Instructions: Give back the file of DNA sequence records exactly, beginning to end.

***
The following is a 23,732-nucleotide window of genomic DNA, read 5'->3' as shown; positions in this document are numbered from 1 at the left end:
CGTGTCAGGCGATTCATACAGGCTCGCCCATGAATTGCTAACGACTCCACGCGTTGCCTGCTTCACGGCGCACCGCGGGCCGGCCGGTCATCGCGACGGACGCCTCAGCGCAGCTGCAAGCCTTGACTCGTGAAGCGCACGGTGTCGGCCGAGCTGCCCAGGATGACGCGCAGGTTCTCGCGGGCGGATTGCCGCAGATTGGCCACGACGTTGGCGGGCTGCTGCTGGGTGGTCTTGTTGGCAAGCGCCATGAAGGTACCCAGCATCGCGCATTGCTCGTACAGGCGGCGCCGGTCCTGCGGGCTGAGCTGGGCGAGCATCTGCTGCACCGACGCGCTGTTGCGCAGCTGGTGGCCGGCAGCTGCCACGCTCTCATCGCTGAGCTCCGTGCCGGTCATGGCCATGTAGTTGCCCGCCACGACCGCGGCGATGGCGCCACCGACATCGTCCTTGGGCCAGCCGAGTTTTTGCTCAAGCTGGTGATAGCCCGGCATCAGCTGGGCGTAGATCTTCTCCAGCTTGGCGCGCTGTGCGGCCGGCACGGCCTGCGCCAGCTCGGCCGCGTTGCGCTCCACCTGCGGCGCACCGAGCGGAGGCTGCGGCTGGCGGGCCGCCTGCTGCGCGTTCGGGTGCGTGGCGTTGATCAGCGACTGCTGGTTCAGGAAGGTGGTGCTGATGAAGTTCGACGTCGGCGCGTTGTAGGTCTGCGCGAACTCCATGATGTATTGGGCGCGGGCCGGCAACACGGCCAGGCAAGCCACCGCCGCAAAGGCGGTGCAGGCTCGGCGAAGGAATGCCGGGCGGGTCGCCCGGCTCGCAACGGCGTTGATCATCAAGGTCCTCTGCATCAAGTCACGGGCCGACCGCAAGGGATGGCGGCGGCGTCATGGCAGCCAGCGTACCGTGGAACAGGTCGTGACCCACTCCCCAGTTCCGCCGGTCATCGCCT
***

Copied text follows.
The following is a 23,732-nucleotide window of genomic DNA, read 5'->3' as shown; positions in this document are numbered from 1 at the left end:
CGTGTCAGGCGATTCATACAGGCTCGCCCATGAATTGCTAACGACTCCACGCGTTGCCTGCTTCACGGCGCACCGCGGGCCGGCCGGTCATCGCGACGGACGCCTCAGCGCAGCTGCAAGCCTTGACTCGTGAAGCGCACGGTGTCGGCCGAGCTGCCCAGGATGACGCGCAGGTTCTCGCGGGCGGATTGCCGCAGATTGGCCACGACGTTGGCGGGCTGCTGCTGGGTGGTCTTGTTGGCAAGCGCCATGAAGGTACCCAGCATCGCGCATTGCTCGTACAGGCGGCGCCGGTCCTGCGGGCTGAGCTGGGCGAGCATCTGCTGCACCGACGCGCTGTTGCGCAGCTGGTGGCCGGCAGCTGCCACGCTCTCATCGCTGAGCTCCGTGCCGGTCATGGCCATGTAGTTGCCCGCCACGACCGCGGCGATGGCGCCACCGACATCGTCCTTGGGCCAGCCGAGTTTTTGCTCAAGCTGGTGATAGCCCGGCATCAGCTGGGCGTAGATCTTCTCCAGCTTGGCGCGCTGTGCGGCCGGCACGGCCTGCGCCAGCTCGGCCGCGTTGCGCTCCACCTGCGGCGCACCGAGCGGAGGCTGCGGCTGGCGGGCCGCCTGCTGCGCGTTCGGGTGCGTGGCGTTGATCAGCGACTGCTGGTTCAGGAAGGTGGTGCTGATGAAGTTCGACGTCGGCGCGTTGTAGGTCTGCGCGAACTCCATGATGTATTGGGCGCGGGCCGGCAACACGGCCAGGCAAGCCACCGCCGCAAAGGCGGTGCAGGCTCGGCGAAGGAATGCCGGGCGGGTCGCCCGGCTCGCAACGGCGTTGATCATCAAGGTCCTCTGCATCAAGTCACGGGCCGACCGCAAGGGATGGCGGCGGCGTCATGGCAGCCAGCGTACCGTGGAACAGGTCGTGACCCACTCCCCAGTTCCGCCGGTCATCGCCT